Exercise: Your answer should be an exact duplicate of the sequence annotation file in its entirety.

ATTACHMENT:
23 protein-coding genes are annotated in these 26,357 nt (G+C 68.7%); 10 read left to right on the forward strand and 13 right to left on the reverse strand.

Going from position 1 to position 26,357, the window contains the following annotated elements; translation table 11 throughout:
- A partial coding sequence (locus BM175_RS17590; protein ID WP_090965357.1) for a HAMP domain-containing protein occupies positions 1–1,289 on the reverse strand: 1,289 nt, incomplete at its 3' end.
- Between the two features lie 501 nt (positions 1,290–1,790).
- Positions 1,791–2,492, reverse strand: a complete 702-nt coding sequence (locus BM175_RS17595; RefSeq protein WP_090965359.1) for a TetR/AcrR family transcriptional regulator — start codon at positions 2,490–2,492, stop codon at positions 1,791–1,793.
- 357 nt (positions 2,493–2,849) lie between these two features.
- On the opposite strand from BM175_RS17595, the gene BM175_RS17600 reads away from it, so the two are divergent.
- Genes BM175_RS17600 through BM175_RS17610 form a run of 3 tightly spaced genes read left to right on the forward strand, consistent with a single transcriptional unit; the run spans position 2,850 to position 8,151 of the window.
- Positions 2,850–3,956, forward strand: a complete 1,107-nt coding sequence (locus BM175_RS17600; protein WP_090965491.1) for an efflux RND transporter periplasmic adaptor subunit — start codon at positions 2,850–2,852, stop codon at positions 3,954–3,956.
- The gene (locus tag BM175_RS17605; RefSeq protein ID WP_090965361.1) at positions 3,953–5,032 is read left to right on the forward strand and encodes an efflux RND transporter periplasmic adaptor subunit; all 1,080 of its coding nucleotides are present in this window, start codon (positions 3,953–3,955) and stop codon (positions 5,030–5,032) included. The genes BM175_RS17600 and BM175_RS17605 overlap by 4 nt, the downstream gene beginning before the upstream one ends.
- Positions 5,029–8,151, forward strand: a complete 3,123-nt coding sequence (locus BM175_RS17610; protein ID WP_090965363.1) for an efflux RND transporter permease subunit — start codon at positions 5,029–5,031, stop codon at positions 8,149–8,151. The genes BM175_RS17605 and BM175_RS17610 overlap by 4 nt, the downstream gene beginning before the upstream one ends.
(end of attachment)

23 protein-coding genes are annotated in these 26,357 nt (G+C 68.7%); 10 read left to right on the forward strand and 13 right to left on the reverse strand.

Going from position 1 to position 26,357, the window contains the following annotated elements; translation table 11 throughout:
- A partial coding sequence (locus BM175_RS17590; protein ID WP_090965357.1) for a HAMP domain-containing protein occupies positions 1–1,289 on the reverse strand: 1,289 nt, incomplete at its 3' end.
- Between the two features lie 501 nt (positions 1,290–1,790).
- Positions 1,791–2,492, reverse strand: a complete 702-nt coding sequence (locus BM175_RS17595; RefSeq protein WP_090965359.1) for a TetR/AcrR family transcriptional regulator — start codon at positions 2,490–2,492, stop codon at positions 1,791–1,793.
- 357 nt (positions 2,493–2,849) lie between these two features.
- On the opposite strand from BM175_RS17595, the gene BM175_RS17600 reads away from it, so the two are divergent.
- Genes BM175_RS17600 through BM175_RS17610 form a run of 3 tightly spaced genes read left to right on the forward strand, consistent with a single transcriptional unit; the run spans position 2,850 to position 8,151 of the window.
- Positions 2,850–3,956, forward strand: a complete 1,107-nt coding sequence (locus BM175_RS17600; protein WP_090965491.1) for an efflux RND transporter periplasmic adaptor subunit — start codon at positions 2,850–2,852, stop codon at positions 3,954–3,956.
- The gene (locus tag BM175_RS17605; RefSeq protein ID WP_090965361.1) at positions 3,953–5,032 is read left to right on the forward strand and encodes an efflux RND transporter periplasmic adaptor subunit; all 1,080 of its coding nucleotides are present in this window, start codon (positions 3,953–3,955) and stop codon (positions 5,030–5,032) included. The genes BM175_RS17600 and BM175_RS17605 overlap by 4 nt, the downstream gene beginning before the upstream one ends.
- Positions 5,029–8,151, forward strand: a complete 3,123-nt coding sequence (locus BM175_RS17610; protein ID WP_090965363.1) for an efflux RND transporter permease subunit — start codon at positions 5,029–5,031, stop codon at positions 8,149–8,151. The genes BM175_RS17605 and BM175_RS17610 overlap by 4 nt, the downstream gene beginning before the upstream one ends.